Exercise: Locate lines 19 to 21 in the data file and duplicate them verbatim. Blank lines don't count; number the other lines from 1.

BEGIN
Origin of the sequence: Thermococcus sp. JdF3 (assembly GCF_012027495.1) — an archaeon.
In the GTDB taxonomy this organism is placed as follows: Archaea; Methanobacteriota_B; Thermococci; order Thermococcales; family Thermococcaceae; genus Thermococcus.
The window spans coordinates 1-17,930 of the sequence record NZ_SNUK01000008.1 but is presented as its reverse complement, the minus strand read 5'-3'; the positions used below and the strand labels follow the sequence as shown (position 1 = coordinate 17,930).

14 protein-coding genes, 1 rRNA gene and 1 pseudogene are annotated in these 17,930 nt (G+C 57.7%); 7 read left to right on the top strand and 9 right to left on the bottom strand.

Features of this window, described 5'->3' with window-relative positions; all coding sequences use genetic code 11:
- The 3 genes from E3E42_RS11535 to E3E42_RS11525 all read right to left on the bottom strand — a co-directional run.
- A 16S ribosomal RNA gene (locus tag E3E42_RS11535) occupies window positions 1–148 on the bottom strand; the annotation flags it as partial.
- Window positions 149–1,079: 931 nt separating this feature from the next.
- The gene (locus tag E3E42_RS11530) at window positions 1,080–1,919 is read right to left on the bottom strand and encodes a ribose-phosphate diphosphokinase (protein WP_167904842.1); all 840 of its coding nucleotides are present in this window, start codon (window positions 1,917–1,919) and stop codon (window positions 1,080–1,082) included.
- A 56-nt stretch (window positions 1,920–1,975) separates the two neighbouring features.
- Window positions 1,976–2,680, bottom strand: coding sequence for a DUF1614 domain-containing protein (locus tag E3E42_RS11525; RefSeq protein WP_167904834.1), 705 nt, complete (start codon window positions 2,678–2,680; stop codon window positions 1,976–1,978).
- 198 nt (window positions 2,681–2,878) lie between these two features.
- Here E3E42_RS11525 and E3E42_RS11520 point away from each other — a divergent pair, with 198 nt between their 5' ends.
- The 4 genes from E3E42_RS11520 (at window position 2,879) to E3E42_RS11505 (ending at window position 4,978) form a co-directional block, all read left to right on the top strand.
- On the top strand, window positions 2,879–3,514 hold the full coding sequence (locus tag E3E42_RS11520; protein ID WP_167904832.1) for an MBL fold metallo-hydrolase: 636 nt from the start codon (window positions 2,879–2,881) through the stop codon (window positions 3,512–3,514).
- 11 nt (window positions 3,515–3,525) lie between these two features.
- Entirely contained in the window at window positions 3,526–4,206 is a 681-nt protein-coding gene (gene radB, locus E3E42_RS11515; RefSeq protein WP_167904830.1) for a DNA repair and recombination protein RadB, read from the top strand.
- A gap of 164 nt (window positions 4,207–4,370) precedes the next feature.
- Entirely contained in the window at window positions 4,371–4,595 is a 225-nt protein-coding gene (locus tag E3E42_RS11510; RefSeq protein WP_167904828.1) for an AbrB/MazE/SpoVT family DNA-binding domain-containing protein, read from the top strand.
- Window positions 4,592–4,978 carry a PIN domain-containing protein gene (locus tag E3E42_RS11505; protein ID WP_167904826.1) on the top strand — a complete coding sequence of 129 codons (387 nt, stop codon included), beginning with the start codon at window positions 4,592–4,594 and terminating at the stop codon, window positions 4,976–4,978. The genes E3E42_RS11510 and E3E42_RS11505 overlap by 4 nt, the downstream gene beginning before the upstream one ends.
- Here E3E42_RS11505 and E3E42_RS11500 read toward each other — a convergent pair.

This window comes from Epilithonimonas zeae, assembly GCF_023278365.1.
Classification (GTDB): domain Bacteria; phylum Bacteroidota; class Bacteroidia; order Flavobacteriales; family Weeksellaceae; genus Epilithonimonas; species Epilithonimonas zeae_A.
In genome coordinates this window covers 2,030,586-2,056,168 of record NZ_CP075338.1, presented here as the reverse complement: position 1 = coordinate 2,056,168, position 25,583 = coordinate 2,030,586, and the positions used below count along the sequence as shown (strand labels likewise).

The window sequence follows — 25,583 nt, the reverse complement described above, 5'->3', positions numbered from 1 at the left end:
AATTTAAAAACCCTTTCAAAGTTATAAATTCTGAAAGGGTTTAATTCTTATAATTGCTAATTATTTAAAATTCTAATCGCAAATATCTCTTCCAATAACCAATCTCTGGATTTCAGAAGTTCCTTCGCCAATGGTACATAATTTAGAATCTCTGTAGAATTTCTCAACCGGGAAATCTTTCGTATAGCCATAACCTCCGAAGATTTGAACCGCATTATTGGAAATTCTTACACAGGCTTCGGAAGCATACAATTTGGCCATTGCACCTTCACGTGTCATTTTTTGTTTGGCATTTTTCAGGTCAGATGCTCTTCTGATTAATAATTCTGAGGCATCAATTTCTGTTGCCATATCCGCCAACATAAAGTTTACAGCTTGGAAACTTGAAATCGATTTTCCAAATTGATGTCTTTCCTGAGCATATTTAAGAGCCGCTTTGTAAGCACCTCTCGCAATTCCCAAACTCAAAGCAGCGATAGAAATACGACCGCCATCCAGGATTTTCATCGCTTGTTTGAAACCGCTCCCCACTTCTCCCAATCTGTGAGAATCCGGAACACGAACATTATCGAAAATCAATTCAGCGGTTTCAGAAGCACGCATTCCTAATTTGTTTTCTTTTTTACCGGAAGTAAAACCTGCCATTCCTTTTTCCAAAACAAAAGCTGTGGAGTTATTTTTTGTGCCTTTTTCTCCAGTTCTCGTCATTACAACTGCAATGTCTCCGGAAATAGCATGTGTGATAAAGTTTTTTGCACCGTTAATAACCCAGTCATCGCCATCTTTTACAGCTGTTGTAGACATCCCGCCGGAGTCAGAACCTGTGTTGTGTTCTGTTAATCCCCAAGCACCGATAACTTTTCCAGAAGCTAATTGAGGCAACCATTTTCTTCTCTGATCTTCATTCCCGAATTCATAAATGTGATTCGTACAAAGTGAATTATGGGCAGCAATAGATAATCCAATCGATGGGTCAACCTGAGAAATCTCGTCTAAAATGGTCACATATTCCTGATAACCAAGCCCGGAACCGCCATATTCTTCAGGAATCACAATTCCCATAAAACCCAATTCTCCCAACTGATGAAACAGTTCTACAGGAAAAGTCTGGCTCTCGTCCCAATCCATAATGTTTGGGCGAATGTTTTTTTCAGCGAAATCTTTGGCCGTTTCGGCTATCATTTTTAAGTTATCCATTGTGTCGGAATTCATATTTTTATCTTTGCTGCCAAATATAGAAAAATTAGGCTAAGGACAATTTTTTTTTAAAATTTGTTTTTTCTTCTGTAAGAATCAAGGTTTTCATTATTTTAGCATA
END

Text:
- Entirely contained in the window at window positions 4,371–4,595 is a 225-nt protein-coding gene (locus tag E3E42_RS11510; RefSeq protein WP_167904828.1) for an AbrB/MazE/SpoVT family DNA-binding domain-containing protein, read from the top strand.
- Window positions 4,592–4,978 carry a PIN domain-containing protein gene (locus tag E3E42_RS11505; protein ID WP_167904826.1) on the top strand — a complete coding sequence of 129 codons (387 nt, stop codon included), beginning with the start codon at window positions 4,592–4,594 and terminating at the stop codon, window positions 4,976–4,978. The genes E3E42_RS11510 and E3E42_RS11505 overlap by 4 nt, the downstream gene beginning before the upstream one ends.
- Here E3E42_RS11505 and E3E42_RS11500 read toward each other — a convergent pair.